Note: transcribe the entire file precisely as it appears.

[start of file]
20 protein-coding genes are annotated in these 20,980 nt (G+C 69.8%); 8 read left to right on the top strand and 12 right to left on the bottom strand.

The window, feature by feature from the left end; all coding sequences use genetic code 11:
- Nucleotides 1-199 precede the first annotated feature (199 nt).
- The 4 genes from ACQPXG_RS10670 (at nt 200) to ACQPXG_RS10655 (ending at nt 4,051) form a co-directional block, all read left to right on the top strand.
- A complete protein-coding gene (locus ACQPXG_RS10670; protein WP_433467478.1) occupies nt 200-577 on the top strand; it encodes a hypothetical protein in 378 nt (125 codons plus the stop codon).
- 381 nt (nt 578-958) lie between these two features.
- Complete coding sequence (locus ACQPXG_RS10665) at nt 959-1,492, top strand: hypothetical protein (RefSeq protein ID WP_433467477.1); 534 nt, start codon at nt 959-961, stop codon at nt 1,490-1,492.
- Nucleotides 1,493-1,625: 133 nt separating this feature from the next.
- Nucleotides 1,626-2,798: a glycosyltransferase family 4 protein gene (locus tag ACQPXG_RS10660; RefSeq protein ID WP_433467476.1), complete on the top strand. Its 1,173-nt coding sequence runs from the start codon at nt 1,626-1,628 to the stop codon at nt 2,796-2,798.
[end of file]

20 protein-coding genes are annotated in these 20,980 nt (G+C 69.8%); 8 read left to right on the top strand and 12 right to left on the bottom strand.

The window, feature by feature from the left end; all coding sequences use genetic code 11:
- Nucleotides 1-199 precede the first annotated feature (199 nt).
- The 4 genes from ACQPXG_RS10670 (at nt 200) to ACQPXG_RS10655 (ending at nt 4,051) form a co-directional block, all read left to right on the top strand.
- A complete protein-coding gene (locus ACQPXG_RS10670; protein WP_433467478.1) occupies nt 200-577 on the top strand; it encodes a hypothetical protein in 378 nt (125 codons plus the stop codon).
- 381 nt (nt 578-958) lie between these two features.
- Complete coding sequence (locus ACQPXG_RS10665) at nt 959-1,492, top strand: hypothetical protein (RefSeq protein ID WP_433467477.1); 534 nt, start codon at nt 959-961, stop codon at nt 1,490-1,492.
- Nucleotides 1,493-1,625: 133 nt separating this feature from the next.
- Nucleotides 1,626-2,798: a glycosyltransferase family 4 protein gene (locus tag ACQPXG_RS10660; RefSeq protein ID WP_433467476.1), complete on the top strand. Its 1,173-nt coding sequence runs from the start codon at nt 1,626-1,628 to the stop codon at nt 2,796-2,798.